Just when everyone thought new smartphones could no longer surprise, along comes a brand that has rediscovered how to turn heads, writes ARTHUR GOLDSTUCK.
When Hisense sent out an invitation to media attending the recent Mobile World Congress in Barcelona to “Embrace the next”, not too many took them seriously. After all, while Hisense is a dominant player in the appliances world and leads China in TV sales, its fairly recent entry into smartphones had been a little tame. Value for money and capable devices, yes. Surprise packages and dazzling specs, no.
But Barcelona brought a real surprise. Hisense unveiled two new phones, each packing a punch of a different kind.
The biggest surprise was the new Hisense A2. It has a predictable 5.5-inch high-definition AMOLED screen, offering 1920×1080 pixels and a decent pixel density of 401 pixels per inch (ppi). But turn it over, and it is suddenly a startling device.
The rear of the phone presents us with a 5.2-inch e-ink screen: the same technology that allows one to read paper-quality content on a Kindle, and which ensures that device’s battery can last a month.
Hisense revealed it had conducted research that showed 60 per cent of Chinese smartphone users’ time was spent reading on phones to get knowledge. Because one could use a phone to read anywhere at any time, people were becoming accustomed to using mobile devices for small fragments of time to read.
They added this insight to the knowledge that the only use to which any manunfacturer was putting the back of the phone was for cameras and fingerprint readers.
“We think every inch of the phone is so valuable, the back of the phone should not be wasted,” said Dr Ma, vice president of Hisense Multimedia Group, at the launch. “We spent years working on combining a smartphone with e-ink.”
The two main benefits of the e-ink screen are that it doesn’t generate light, so makes for more comfortable reading, and it uses minimal battery power. The typical colour display on a smartphone is responsible for around two thirds of a phone’s battery use.
It’s not the first phone to feature an e-ink screen. A Russian company called Yota launched a similar concept at MWC four years ago. The Yotaphone was especially useful for mapping, as it would keep going on a long trip well after other phones had been drained by both the colour map and the display. However, little has been heard from the manufacturer for the past two years.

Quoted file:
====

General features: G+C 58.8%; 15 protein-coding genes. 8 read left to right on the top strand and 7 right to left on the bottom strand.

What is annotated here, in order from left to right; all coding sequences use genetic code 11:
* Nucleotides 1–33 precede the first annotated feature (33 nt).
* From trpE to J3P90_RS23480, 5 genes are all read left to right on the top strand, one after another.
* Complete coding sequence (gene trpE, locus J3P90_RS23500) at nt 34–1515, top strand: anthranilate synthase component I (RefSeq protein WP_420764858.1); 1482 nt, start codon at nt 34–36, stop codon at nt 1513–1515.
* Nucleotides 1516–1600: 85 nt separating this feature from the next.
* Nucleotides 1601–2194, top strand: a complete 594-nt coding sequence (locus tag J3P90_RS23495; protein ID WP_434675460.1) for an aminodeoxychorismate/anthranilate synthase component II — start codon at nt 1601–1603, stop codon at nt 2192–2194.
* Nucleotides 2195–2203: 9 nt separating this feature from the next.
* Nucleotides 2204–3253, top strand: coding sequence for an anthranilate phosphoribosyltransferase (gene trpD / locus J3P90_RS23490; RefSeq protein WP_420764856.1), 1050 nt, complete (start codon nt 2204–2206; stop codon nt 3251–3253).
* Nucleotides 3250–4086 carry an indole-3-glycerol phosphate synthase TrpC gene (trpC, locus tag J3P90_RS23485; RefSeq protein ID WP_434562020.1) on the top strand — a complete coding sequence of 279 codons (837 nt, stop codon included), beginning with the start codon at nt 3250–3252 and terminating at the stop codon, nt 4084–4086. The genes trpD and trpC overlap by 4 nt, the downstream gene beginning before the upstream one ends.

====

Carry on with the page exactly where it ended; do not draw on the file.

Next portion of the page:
Hisense has added an extra twist to its e-ink screen, however. In “dual mode”, a finger tracking along the e-ink screen on the rear acts as a mouse control on the front screen. A “gesture mode” on the rear controls the back and home functions on the front.
The phone can also be answered on the e-ink screen, so it is an ideal mode for when the battery is severely depleted by app activity on the colour screen. Most apps can be viewed in e-ink mode.
The second surprise from Hisense was its entry into a fairly well-populated market segment, namely sturdy phones that can be used in rough environments. The bulky Cat Phone, made by Bullitt Mobile under licence from Caterpillar, is the quality leader in this category. However, many mainstream manufacturers have built “action” or “rugged” versions of their phones for use on construction sites and the like.
The problem with most of these devices is that they look like they were designed for construction sites. And that is where Hisense has spotted a gap: a rugged phone that also looks like a lifestyle phone.
Due to be launched in South Africa next week, it’s called the Rock, and is a dual-SIM phone with a 5.2-inch high-definition display at 424 ppi. A 16MP rear camera and 5MP on the front and a Qualcomm 1.4GHz octa core processor are packed into a frame that is only 7.95mm thick – almost unheard of in a phone designed for durability.
On that note, it has a large 3000mAh battery for long use out in the field, and is rated IP68, meaning it is both dust and water resistant. The rating is something of a msinomer, however, as the phone can continue recording video while immersed under water. The pièce de résistance, however, is that it can be dropped from three metres onto concrete without either the screen or the insides cracking.
It runs on Nougat, the latest version of Android, and would not look out of place in an office or next to a pool. In demanding terrain, it would be the coolest phone out in the field.